Thursday, March 11, 2010

Tell me what you think of this new political agenda

    It has long been known that those convicted of violent crimes had violent pasts even into their childhoods including the torture and murder of animals for amusement.  Murders and criminals convicted of abuse and violence had pasts of animal torture as children and teens.  Now the state of California and 16th district Senator Dean Florez is pushing for legislature to become the first state to enact an animal abuse registry for criminals convicted of felony animal abuse and repeat animal abusers to make it illegal for them to obtain ownership of pets as well as set legal fines and jail time.   The bill is targeted towards general animal abusers in addition to harsher convictions for anyone involved with animal fighting rings, pet hoarders, companion animal caretakers, and farmers. 
    The one problem with the bill is the funding and it's the biggest concern for top animal rights groups who are against Florez means of funding including a director from the Humane Society of the United States.  To pay up to $1 million to fund this bill, Florez is proposing there be a 2-3¢ tax per pound of pet food sold in the state to raise the funds but many organizations believe that it's not fair for the public to pay even more when so many have already left their pets at shelters due to rising costs.  Most support his idea of a registry but taxing pet food is not their way of generating funds.    
    Madeline Bernstein, President of the Society for the Prevention of Cruelty to Animals in Los Angeles (ASPCA division) says, "there aren't a lot of felony convictions for animal abuse" though misdemeanors are much higher.  
    Dean Florez has been endorsed by the United Farm Workers of America and has worked with them in the past in matters of health in the agriculture industries for more inspections and safety workers investigating food companies;  " random inspections of individual operations by FDA officials occur roughly once every five years." "As for Cal-OSHA, according to its database, from February 2006 to February 2007 there were a total of 201 inspections, including for field sanitation, out of more than 79,000 farms in California. At that rate it will take 396 years to inspect every farm once.  By the way, there were just 51 inspections confirmed in the vegetable industry that year."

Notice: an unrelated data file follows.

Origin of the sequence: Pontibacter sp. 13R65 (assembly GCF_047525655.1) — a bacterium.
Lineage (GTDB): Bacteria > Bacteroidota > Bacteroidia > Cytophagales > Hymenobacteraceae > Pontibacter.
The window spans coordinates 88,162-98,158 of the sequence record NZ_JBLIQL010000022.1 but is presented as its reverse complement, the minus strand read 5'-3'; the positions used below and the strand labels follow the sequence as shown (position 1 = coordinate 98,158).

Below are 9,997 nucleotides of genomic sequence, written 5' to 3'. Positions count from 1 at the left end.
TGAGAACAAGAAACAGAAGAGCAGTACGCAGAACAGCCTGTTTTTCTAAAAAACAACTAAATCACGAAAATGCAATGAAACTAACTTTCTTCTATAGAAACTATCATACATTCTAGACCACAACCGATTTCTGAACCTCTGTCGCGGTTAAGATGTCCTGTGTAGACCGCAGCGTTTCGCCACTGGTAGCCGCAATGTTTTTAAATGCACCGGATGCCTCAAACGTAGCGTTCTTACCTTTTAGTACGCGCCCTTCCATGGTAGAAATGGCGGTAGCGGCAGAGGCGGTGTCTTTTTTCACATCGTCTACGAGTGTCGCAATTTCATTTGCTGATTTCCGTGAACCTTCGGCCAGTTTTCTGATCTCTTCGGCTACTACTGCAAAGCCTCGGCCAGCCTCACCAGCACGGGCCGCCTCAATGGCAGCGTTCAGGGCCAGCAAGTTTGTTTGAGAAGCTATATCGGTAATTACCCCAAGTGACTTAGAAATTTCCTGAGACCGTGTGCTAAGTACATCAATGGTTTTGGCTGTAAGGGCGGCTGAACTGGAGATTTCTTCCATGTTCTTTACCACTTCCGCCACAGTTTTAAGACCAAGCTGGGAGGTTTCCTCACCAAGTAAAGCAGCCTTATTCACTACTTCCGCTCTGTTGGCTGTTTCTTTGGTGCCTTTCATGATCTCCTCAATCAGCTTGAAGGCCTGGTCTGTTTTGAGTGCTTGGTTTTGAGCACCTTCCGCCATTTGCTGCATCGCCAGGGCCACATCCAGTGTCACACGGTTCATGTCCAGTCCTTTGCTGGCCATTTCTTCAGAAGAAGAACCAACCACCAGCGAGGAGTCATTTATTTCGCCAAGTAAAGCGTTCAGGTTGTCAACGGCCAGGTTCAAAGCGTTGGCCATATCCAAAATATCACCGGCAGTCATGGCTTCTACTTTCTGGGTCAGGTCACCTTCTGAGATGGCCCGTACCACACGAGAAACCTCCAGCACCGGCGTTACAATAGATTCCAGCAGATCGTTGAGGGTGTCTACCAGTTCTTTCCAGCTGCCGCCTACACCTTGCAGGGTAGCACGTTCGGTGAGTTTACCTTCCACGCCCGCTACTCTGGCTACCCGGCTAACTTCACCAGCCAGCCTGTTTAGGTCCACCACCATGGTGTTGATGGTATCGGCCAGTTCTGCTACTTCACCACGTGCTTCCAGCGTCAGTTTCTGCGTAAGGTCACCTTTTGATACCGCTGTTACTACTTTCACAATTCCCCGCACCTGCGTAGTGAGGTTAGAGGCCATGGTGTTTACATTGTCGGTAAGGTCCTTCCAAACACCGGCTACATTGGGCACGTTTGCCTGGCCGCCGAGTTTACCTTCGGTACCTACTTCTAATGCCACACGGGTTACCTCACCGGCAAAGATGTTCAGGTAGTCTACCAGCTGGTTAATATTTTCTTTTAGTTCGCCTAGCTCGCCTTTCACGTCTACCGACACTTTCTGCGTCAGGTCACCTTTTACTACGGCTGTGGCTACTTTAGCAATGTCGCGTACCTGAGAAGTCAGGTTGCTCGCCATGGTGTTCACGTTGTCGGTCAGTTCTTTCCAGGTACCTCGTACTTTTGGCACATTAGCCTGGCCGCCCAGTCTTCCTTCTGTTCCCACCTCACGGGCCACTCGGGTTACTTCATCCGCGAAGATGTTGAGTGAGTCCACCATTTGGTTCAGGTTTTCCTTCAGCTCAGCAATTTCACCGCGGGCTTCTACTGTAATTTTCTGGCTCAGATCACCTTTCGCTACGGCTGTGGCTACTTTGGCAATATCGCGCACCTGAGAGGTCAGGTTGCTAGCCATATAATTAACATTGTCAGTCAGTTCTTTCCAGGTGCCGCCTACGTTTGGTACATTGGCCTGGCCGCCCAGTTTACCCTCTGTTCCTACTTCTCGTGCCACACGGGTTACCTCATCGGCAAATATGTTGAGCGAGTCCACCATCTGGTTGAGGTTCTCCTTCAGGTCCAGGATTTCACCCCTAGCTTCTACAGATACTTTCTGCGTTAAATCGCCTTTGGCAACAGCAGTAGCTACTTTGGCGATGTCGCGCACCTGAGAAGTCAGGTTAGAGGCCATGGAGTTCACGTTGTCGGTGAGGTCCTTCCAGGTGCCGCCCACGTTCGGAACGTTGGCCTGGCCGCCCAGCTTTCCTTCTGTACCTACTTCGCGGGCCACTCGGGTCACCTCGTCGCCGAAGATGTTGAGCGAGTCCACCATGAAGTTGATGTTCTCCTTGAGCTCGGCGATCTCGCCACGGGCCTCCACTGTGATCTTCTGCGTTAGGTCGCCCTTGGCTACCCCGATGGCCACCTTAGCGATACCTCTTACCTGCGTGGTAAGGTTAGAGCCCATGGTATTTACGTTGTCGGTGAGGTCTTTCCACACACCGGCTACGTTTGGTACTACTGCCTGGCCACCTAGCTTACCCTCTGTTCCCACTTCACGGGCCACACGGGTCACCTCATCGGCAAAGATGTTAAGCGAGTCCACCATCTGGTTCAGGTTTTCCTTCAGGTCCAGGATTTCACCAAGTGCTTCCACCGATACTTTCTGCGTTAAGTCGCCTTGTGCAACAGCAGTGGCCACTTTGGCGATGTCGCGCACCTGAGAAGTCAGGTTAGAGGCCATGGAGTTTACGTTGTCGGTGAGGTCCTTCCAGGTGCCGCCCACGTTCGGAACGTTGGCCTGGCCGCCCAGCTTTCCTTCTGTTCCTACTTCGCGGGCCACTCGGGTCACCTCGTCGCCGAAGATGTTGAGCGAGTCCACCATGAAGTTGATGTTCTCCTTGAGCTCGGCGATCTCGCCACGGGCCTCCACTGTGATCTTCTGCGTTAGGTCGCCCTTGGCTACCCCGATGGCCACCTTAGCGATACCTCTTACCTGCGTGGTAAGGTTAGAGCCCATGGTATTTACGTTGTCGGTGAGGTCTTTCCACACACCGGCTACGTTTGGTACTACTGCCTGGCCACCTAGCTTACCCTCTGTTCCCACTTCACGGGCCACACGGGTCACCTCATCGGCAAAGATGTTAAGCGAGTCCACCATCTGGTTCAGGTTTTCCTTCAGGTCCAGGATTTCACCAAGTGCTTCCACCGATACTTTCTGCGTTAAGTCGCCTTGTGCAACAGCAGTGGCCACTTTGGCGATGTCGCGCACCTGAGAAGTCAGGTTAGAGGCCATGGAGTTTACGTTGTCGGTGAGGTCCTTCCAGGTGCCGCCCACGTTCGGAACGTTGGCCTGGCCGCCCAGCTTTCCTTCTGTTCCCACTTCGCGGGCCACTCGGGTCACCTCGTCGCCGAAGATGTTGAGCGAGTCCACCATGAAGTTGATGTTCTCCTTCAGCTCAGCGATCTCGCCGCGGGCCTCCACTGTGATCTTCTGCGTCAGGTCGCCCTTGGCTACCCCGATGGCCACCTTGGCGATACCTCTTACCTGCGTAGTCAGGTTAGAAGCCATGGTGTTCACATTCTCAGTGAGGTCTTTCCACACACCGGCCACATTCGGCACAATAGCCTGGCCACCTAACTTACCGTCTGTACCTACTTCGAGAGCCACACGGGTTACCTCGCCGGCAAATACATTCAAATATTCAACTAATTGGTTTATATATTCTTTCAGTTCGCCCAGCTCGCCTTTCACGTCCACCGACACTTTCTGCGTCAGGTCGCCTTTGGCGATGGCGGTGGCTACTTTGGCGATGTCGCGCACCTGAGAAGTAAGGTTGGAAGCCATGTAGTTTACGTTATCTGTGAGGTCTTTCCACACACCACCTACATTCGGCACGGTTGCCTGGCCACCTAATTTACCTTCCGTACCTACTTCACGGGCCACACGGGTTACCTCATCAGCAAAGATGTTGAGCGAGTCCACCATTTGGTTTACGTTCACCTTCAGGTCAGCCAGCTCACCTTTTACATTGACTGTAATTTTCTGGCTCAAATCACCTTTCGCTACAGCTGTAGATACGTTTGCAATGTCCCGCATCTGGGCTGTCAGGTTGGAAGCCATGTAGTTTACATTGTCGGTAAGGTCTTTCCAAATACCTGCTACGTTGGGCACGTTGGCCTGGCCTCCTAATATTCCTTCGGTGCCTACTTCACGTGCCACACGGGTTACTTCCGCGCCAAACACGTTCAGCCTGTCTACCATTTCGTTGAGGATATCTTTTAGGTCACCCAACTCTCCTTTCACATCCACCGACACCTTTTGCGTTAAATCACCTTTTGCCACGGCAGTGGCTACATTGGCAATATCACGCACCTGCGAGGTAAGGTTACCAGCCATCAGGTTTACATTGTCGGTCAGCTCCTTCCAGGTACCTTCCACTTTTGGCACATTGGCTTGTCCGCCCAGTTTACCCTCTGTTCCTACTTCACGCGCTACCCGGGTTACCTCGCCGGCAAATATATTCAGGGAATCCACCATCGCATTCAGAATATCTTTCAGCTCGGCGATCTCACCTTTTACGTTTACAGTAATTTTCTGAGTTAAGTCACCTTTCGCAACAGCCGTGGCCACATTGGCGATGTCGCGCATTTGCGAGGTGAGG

Dean Florez has championed for years for animal rights and is the Chairman for the Food and Agriculture Committee in Congress.  He applauded Prop 2 for passing in California last election requiring facilities for animals must allow them in their areas the ability to lay down, turn around, and completely stand on all limbs without being hunched over.  This new measure is essentially an extension of that bill in addition to improving the sanitation of our animal food products.  His plan is to penalize slaughterhouses and make California a "no downed animals" state.  This means that very sick, injured, disabled animals cannot be determined a "downer" by the facility and taking in abusive means to the kill floor. reports that one slaughterhouse in California as well as others everywhere used shock prods, forklifts, or brutal dragging of these ill animals all the way to the kill floor.  Some were not even deathly ill or in bad shape not to mention eating diseased animals contributes to food-borne illnesses like Mad Cow.  There is an act H.R. 4356 regarding this matter.
    Florez is partnering with the Animal Legal Defense Fund for his bill SB 1277.  Florez is running for Lt. Governor in the upcoming election for the state of California.